Washington DC--Organization says papal visit “provokes pain in hundreds”
As pope arrives, group to hold small vigil
They remember victims who committed suicide
SNAP: “Many who’ve been assaulted are hurting now”
Organization says papal visit “provokes pain in hundreds”
It urges victims to “reach out, get therapy, call loved ones”
Holding signs and childhood photos of suicide victims at a sidewalk vigil, clergy sex abuse victims and their supporters will
--remember and honor adults who were molested as kids and took their own lives, and
--express support and concern for other victims who are suffering because of Pope Francis’s visit and the laudatory attention the Catholic hierarchy is enjoying.
They will urge all victims, witnesses and whistleblowers to
--keep coming forward and seeking help (from independent sources),
--stay in therapy, support groups and 12 step programs,
--remember that recovery is possible, and
--focus less on church officials and more on their mental health and well-being.
Tuesday, Sept. 22 at 1:00 p.m.
Outside the St Matthew's Cathedral, 1725 Rhode Island Ave NW in Washington, DC
Five-seven members of an international support group called SNAP, the Survivors Network of those Abused by Priests (SNAPnetwork.org), including a Missouri woman who is the organization’s long time outreach director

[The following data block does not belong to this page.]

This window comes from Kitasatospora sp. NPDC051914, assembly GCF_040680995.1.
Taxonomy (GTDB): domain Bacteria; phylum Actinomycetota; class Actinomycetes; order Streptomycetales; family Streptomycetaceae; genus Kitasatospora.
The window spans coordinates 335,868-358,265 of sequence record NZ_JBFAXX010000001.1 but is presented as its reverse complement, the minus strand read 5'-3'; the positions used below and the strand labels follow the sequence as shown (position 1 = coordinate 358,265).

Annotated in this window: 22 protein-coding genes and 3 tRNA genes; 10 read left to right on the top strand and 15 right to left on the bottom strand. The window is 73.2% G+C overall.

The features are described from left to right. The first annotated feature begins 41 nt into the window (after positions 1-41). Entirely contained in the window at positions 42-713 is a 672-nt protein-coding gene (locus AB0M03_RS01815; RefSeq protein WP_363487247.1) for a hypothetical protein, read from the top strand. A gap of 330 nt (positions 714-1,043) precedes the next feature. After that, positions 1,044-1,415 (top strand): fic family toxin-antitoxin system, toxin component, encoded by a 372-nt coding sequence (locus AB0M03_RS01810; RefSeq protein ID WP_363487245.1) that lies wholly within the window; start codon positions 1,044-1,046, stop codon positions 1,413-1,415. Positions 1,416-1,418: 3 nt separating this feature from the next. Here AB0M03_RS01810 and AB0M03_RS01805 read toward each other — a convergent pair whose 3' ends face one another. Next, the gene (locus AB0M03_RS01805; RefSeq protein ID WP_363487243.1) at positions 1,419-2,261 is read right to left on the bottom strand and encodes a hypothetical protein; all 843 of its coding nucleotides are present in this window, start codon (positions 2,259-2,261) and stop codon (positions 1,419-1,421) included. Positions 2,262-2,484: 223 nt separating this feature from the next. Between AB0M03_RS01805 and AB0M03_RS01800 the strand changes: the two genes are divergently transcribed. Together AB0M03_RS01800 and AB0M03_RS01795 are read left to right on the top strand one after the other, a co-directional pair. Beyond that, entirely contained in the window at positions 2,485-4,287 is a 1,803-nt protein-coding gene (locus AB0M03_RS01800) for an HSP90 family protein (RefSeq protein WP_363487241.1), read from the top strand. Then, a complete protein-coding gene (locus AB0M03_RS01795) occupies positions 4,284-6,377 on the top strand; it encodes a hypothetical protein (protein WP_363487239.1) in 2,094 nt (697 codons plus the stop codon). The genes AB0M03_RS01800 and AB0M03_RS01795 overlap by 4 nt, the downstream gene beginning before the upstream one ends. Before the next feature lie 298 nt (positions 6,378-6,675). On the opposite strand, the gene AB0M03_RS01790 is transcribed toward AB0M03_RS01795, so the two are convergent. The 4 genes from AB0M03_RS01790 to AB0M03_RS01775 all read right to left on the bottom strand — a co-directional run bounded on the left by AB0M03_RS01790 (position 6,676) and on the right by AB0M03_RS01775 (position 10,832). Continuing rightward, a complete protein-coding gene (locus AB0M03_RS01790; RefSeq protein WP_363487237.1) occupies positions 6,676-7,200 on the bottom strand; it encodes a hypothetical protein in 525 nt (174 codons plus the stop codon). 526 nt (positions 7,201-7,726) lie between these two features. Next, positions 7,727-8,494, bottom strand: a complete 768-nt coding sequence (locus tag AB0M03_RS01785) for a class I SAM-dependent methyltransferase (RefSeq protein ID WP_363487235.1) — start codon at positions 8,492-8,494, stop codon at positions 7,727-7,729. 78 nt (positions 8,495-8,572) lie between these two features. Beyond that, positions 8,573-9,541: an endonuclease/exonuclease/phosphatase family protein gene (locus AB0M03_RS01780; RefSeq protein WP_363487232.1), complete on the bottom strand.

Pope Francis’ first-ever US trip is already provoking considerable anxiety and pain among many clergy sex abuse victims, SNAP reports. Many struggle with seeing the pontiff’s popularity “largely obscuring the on-going sexual violence and cover up crisis in the church,” the group says.
“As I see fences surrounding the sites, Francis will visit, I’m reminded of how much this week, a lot of victims will feel like outsiders,” said Becky Ianni, SNAP’s volunteer Virginia Director. “Many of us feel abandoned by church officials and the pope’s time here will be tough. His visit will bring back memories childhood abuse and adult betrayal for some. Others are hurting because the positive and extensive media coverage reminds them of the faith that was stolen from them.”
“We hope that survivors will remember that they are not alone and that they can and will get better and suffer less,” said Barbara Dorris, SNAP’s outreach director. “We hope that they will reach out to other survivors, family, friends and therapists for support and comfort, this week and beyond.”
“When a predator is not only a trusted adult but also represents God on earth, the damage is even greater. Far too many abuse victims carry this heavy burden for decades, overwhelmed by shame and guilt,” said Melanie Sakoda. “When some finally finds the courage to report their abuse, often they are met with hostility, blamed for the crimes and treated harshly by church officials. When the pain became unbearable, hundreds have taken their own lives. We are here today to remember them, to assure their families we have not forgotten them, and to raise awareness so that these distressing numbers do not increase.”
SNAP believes that hundreds of US clergy abuse victims have taken their lives. In the Wichita diocese, five young men who were sexually violated by Fr. Robert K. Larson committed suicide.
Many consider SNAP an “activist” group. But it has always been, and remains, primarily a self-help support group dedicated to “giving hope and coping skills to men, women and teenagers who are in pain because of clergy sex crimes and cover ups perpetrated by church officials,” its leaders say.
Barbara Dorris (314-503-0003 cell, bdorris@SNAPnetwork.org), Becky Ianni of Burke VA (703 801 6044, SNAPvirginia@cox.net), David Clohessy (314-566-9790 cell, firstname.lastname@example.org), Barbara Blaine (312-399-4747, email@example.com)